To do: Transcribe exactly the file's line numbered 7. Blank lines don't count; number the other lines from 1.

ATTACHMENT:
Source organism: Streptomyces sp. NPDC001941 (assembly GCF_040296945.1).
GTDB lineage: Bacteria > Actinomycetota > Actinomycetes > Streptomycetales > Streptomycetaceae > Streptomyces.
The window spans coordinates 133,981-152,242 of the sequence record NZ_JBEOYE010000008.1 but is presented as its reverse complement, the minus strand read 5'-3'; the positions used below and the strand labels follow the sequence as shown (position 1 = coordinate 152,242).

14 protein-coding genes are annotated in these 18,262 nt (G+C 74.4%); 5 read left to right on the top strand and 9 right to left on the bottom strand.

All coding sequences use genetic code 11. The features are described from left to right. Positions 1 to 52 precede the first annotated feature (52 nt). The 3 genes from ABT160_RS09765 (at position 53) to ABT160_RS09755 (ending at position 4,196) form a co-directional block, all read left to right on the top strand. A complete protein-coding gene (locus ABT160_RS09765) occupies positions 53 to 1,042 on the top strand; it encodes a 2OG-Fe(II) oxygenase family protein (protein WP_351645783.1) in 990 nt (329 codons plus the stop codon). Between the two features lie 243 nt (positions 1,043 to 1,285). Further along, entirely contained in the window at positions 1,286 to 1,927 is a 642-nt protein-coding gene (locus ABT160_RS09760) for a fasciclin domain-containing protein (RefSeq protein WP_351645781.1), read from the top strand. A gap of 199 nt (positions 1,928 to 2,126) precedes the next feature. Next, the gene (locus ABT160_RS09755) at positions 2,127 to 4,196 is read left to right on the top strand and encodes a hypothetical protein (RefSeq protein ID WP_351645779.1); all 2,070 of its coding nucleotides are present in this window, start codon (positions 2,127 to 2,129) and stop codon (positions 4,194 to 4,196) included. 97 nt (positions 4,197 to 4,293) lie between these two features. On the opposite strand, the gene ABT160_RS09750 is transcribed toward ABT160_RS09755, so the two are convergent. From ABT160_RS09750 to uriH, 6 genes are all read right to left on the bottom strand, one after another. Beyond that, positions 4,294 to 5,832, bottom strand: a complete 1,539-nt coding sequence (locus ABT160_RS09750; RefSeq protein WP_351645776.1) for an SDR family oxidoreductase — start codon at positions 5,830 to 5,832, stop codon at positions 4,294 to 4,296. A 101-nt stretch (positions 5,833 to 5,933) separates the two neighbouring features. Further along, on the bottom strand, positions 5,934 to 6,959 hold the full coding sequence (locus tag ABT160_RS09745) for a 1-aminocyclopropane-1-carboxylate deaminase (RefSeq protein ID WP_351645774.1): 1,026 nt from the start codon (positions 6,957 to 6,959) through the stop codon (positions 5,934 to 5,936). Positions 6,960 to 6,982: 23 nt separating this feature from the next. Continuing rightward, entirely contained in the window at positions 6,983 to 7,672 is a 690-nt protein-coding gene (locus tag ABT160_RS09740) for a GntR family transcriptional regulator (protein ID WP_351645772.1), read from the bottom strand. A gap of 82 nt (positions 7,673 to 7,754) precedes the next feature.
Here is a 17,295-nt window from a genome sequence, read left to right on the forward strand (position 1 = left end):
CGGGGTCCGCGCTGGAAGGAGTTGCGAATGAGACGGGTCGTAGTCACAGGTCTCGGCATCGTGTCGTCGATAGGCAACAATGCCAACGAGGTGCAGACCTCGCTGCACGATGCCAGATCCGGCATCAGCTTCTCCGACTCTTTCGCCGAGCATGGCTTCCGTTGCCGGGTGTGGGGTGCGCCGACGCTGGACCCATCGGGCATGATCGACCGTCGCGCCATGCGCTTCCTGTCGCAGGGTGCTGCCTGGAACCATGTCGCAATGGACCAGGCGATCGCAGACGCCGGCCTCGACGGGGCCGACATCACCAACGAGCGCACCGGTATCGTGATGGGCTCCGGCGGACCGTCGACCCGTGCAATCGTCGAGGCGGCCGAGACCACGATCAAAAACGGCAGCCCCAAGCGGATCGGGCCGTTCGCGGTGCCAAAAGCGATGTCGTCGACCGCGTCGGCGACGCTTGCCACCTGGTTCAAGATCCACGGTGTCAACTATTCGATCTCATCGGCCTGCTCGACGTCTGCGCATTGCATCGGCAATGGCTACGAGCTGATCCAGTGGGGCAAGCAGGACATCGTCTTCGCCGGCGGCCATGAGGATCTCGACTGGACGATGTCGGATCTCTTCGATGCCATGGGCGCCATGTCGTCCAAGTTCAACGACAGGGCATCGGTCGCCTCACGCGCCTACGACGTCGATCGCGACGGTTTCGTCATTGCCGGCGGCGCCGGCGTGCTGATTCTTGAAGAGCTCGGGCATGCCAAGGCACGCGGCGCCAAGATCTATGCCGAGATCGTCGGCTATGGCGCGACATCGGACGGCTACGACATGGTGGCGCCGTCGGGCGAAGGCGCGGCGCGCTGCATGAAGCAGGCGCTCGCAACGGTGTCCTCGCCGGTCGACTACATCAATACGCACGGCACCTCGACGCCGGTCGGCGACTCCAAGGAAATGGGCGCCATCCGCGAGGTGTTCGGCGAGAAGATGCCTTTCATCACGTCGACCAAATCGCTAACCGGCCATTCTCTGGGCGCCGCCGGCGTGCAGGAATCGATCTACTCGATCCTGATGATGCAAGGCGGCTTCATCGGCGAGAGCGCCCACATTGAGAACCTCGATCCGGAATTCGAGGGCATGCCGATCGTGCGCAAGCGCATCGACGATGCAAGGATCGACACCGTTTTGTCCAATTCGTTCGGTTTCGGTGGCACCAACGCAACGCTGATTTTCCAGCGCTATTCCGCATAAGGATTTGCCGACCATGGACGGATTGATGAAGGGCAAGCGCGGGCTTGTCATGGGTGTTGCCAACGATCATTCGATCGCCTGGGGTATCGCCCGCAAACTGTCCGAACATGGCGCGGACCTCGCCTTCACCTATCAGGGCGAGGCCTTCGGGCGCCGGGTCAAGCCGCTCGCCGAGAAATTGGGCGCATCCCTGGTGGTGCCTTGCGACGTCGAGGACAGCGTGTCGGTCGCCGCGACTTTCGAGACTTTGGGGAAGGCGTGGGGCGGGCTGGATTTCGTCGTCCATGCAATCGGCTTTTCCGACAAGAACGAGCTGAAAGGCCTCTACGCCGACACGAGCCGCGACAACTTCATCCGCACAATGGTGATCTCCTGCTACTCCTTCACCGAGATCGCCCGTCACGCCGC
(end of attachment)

CGGGGTCCGCGCTGGAAGGAGTTGCGAATGAGACGGGTCGTAGTCACAGGTCTCGGCATCGTGTCGTCGATAGGCAACAATGCCAACGAGGTGCAGACCTCGCTGCACGATGCCAGATCCGGCATCAGCTTCTCCGACTCTTTCGCCGAGCATGGCTTCCGTTGCCGGGTGTGGGGTGCGCCGACGCTGGACCCATCGGGCATGATCGACCGTCGCGCCATGCGCTTCCTGTCGCAGGGTGCTGCCTGGAACCATGTCGCAATGGACCAGGCGATCGCAGACGCCGGCCTCGACGGGGCCGACATCACCAACGAGCGCACCGGTATCGTGATGGGCTCCGGCGGACCGTCGACCCGTGCAATCGTCGAGGCGGCCGAGACCACGATCAAAAACGGCAGCCCCAAGCGGATCGGGCCGTTCGCGGTGCCAAAAGCGATGTCGTCGACCGCGTCGGCGACGCTTGCCACCTGGTTCAAGATCCACGGTGTCAACTATTCGATCTCATCGGCCTGCTCGACGTCTGCGCATTGCATCGGCAATGGCTACGAGCTGATCCAGTGGGGCAAGCAGGACATCGTCTTCGCCGGCGGCCATGAGGATCTCGACTGGACGATGTCGGATCTCTTCGATGCCATGGGCGCCATGTCGTCCAAGTTCAACGACAGGGCATCGGTCGCCTCACGCGCCTACGACGTCGATCGCGACGGTTTCGTCATTGCCGGCGGCGCCGGCGTGCTGATTCTTGAAGAGCTCGGGCATGCCAAGGCACGCGGCGCCAAGATCTATGCCGAGATCGTCGGCTATGGCGCGACATCGGACGGCTACGACATGGTGGCGCCGTCGGGCGAAGGCGCGGCGCGCTGCATGAAGCAGGCGCTCGCAACGGTGTCCTCGCCGGTCGACTACATCAATACGCACGGCACCTCGACGCCGGTCGGCGACTCCAAGGAAATGGGCGCCATCCGCGAGGTGTTCGGCGAGAAGATGCCTTTCATCACGTCGACCAAATCGCTAACCGGCCATTCTCTGGGCGCCGCCGGCGTGCAGGAATCGATCTACTCGATCCTGATGATGCAAGGCGGCTTCATCGGCGAGAGCGCCCACATTGAGAACCTCGATCCGGAATTCGAGGGCATGCCGATCGTGCGCAAGCGCATCGACGATGCAAGGATCGACACCGTTTTGTCCAATTCGTTCGGTTTCGGTGGCACCAACGCAACGCTGATTTTCCAGCGCTATTCCGCATAAGGATTTGCCGACCATGGACGGATTGATGAAGGGCAAGCGCGGGCTTGTCATGGGTGTTGCCAACGATCATTCGATCGCCTGGGGTATCGCCCGCAAACTGTCCGAACATGGCGCGGACCTCGCCTTCACCTATCAGGGCGAGGCCTTCGGGCGCCGGGTCAAGCCGCTCGCCGAGAAATTGGGCGCATCCCTGGTGGTGCCTTGCGACGTCGAGGACAGCGTGTCGGTCGCCGCGACTTTCGAGACTTTGGGGAAGGCGTGGGGCGGGCTGGATTTCGTCGTCCATGCAATCGGCTTTTCCGACAAGAACGAGCTGAAAGGCCTCTACGCCGACACGAGCCGCGACAACTTCATCCGCACAATGGTGATCTCCTGCTACTCCTTCACCGAGATCGCCCGTCACGCCGC